At the trail head, I kissed my family goodbye and trotted off.  I felt great and was super excited.  Although I knew this was the best I'd physically feel for the next three days.







After some nice cruising trail through the forest I started climbing.  I climbed up to Sumerland shelter which was just at sub-alpine level.  I saw a Marmot messing around and cleaning up after previous visitors. 


Very shortly after Summerland, the mountain opened up into alpine peaks, valleys, passes, bowls, couloirs....and snow.  Bunches of snow. I found some faint tracks and followed them up.  Within a quarter of a mile I had lost the tracks and was heading up into a big bowl.  I pulled out my map for the first time (of many) and realized I was off course. 


I corrected and found tracks again after about another quarter mile.  I eventually passed a couple of female hikers coming the opposite direction and made my way up over Panhandle pass.  Passes are always spectacular in the high mountains....never "pass" on a chance to hike to one if you are within striking distance.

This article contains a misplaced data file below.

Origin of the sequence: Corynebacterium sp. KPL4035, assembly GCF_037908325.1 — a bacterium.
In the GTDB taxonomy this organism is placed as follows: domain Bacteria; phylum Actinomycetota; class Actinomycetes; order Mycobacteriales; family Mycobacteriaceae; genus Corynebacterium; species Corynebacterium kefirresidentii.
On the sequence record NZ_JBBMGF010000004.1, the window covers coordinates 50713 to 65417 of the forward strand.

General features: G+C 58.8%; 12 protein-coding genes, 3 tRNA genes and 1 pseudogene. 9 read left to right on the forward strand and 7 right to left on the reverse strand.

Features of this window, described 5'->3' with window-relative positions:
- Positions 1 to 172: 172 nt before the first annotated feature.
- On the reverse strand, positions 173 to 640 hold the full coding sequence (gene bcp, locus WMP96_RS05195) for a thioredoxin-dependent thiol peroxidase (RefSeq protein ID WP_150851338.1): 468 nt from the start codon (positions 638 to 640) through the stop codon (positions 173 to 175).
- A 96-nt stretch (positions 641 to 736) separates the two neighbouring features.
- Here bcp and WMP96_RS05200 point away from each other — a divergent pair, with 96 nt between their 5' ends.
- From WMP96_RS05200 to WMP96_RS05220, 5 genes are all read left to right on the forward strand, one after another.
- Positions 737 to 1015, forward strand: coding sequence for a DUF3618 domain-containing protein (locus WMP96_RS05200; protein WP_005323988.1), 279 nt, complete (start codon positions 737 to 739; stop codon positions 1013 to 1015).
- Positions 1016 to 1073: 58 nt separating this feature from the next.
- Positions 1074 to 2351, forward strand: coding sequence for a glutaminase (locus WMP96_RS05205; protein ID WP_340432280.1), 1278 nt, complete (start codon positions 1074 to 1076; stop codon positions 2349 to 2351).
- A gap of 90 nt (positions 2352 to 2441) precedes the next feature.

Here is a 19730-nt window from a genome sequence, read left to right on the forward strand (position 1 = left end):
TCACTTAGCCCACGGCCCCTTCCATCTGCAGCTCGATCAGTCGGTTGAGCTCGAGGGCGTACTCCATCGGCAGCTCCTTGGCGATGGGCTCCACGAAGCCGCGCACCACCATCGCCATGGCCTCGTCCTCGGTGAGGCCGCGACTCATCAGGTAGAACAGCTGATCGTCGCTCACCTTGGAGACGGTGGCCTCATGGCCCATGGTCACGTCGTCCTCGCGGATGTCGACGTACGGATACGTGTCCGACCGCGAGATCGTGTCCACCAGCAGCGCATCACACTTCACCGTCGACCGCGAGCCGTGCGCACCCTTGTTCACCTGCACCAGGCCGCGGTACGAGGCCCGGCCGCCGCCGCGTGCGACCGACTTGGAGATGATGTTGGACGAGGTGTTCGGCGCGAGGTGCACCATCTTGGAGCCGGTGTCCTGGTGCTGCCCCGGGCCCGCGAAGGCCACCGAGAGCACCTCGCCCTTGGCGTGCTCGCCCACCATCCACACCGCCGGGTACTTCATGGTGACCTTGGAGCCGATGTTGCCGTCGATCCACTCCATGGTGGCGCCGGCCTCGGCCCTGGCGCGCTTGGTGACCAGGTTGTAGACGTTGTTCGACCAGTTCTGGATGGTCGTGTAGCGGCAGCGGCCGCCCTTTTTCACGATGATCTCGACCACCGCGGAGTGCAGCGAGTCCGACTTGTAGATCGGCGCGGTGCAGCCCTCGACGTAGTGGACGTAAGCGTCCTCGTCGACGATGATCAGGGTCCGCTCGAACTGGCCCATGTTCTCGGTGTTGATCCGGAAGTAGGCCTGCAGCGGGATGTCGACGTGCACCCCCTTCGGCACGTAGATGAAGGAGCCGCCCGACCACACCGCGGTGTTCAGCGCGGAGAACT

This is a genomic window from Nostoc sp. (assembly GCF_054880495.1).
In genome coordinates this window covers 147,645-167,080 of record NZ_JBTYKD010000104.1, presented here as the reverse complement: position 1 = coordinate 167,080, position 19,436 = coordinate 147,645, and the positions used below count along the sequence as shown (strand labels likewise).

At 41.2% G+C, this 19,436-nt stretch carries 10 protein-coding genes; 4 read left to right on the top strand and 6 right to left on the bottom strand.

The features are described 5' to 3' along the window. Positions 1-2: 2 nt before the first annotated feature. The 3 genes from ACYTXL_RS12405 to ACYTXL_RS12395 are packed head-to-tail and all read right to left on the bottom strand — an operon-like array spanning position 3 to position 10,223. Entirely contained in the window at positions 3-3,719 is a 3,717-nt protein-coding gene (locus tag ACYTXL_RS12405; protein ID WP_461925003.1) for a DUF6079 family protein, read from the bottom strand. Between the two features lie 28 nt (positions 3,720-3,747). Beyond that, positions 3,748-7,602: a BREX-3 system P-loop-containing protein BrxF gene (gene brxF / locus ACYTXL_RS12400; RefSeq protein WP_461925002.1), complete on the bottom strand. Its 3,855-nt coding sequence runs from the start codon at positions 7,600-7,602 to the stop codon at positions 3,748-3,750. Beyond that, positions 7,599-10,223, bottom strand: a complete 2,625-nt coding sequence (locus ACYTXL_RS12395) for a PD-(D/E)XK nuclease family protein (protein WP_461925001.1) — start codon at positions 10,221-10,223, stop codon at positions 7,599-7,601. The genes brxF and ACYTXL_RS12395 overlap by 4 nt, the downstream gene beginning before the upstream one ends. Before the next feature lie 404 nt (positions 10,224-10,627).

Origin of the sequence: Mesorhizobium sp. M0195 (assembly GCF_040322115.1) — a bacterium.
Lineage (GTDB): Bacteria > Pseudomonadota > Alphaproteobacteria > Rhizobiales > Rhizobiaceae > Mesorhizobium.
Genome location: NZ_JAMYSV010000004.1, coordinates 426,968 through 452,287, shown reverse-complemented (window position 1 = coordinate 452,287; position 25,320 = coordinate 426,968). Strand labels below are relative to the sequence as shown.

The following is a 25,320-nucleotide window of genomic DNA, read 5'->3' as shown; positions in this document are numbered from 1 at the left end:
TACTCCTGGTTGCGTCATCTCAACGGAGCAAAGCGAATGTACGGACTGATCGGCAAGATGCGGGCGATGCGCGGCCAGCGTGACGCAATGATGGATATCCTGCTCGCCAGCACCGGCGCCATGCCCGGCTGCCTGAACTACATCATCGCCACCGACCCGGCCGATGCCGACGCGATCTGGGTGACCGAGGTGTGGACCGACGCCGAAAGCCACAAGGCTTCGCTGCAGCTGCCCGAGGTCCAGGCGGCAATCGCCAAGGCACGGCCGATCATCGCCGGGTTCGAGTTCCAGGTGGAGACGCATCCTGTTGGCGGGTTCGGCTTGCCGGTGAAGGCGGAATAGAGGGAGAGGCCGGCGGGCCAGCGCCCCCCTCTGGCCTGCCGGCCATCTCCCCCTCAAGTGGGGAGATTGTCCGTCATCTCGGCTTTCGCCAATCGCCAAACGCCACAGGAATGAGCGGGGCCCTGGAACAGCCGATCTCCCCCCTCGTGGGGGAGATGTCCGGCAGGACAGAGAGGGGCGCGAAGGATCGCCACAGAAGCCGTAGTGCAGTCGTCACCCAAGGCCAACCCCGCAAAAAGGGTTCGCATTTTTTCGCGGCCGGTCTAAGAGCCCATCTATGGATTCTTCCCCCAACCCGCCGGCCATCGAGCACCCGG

Panhandle Pass




Once over Panhandle pass the trail was completely covered in snow.  I was barely able to make out a couple of hikers tracks and scrambled across.  I just hoped they knew where they were going!


The Trail cuts across the snow covered expanse.  One of the few hikers I passed can be seen in lower right.
I pushed through long sections of snow, running as much as I could.  Without a trail, there were no switchbacks, which meant following a simple bearing on all fours up and over climbs.  I slid and glided along various grades.  And I checked the map frequently just to make sure.  I was in another world.



Rare Trail Above Treeline




Long snow covered descent to Indian Bar.  Slip slideee!!